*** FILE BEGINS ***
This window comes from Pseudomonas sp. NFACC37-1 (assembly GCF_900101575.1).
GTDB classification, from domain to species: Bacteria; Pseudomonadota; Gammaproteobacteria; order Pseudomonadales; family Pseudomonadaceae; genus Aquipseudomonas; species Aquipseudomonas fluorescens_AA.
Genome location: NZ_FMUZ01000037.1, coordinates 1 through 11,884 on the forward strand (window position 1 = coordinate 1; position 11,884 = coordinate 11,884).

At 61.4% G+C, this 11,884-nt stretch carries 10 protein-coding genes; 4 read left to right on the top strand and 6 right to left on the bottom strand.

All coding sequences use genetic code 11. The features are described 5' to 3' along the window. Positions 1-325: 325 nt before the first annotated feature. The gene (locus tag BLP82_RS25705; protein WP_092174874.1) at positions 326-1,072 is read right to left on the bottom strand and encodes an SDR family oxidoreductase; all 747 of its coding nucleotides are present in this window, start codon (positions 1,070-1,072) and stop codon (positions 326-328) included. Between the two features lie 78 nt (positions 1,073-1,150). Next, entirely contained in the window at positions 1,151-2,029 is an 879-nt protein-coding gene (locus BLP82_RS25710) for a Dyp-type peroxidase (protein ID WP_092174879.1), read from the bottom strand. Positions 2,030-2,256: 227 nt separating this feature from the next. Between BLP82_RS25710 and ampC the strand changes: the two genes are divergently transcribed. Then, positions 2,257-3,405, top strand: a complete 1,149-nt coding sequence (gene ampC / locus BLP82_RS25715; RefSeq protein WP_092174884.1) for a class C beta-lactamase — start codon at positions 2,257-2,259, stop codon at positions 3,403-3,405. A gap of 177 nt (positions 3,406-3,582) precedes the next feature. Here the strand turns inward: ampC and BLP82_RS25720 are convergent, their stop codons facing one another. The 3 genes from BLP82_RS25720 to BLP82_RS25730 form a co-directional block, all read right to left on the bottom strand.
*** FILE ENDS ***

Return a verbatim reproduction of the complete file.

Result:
This window comes from Pseudomonas sp. NFACC37-1 (assembly GCF_900101575.1).
GTDB classification, from domain to species: Bacteria; Pseudomonadota; Gammaproteobacteria; order Pseudomonadales; family Pseudomonadaceae; genus Aquipseudomonas; species Aquipseudomonas fluorescens_AA.
Genome location: NZ_FMUZ01000037.1, coordinates 1 through 11,884 on the forward strand (window position 1 = coordinate 1; position 11,884 = coordinate 11,884).

At 61.4% G+C, this 11,884-nt stretch carries 10 protein-coding genes; 4 read left to right on the top strand and 6 right to left on the bottom strand.

All coding sequences use genetic code 11. The features are described 5' to 3' along the window. Positions 1-325: 325 nt before the first annotated feature. The gene (locus tag BLP82_RS25705; protein WP_092174874.1) at positions 326-1,072 is read right to left on the bottom strand and encodes an SDR family oxidoreductase; all 747 of its coding nucleotides are present in this window, start codon (positions 1,070-1,072) and stop codon (positions 326-328) included. Between the two features lie 78 nt (positions 1,073-1,150). Next, entirely contained in the window at positions 1,151-2,029 is an 879-nt protein-coding gene (locus BLP82_RS25710) for a Dyp-type peroxidase (protein ID WP_092174879.1), read from the bottom strand. Positions 2,030-2,256: 227 nt separating this feature from the next. Between BLP82_RS25710 and ampC the strand changes: the two genes are divergently transcribed. Then, positions 2,257-3,405, top strand: a complete 1,149-nt coding sequence (gene ampC / locus BLP82_RS25715; RefSeq protein WP_092174884.1) for a class C beta-lactamase — start codon at positions 2,257-2,259, stop codon at positions 3,403-3,405. A gap of 177 nt (positions 3,406-3,582) precedes the next feature. Here the strand turns inward: ampC and BLP82_RS25720 are convergent, their stop codons facing one another. The 3 genes from BLP82_RS25720 to BLP82_RS25730 form a co-directional block, all read right to left on the bottom strand.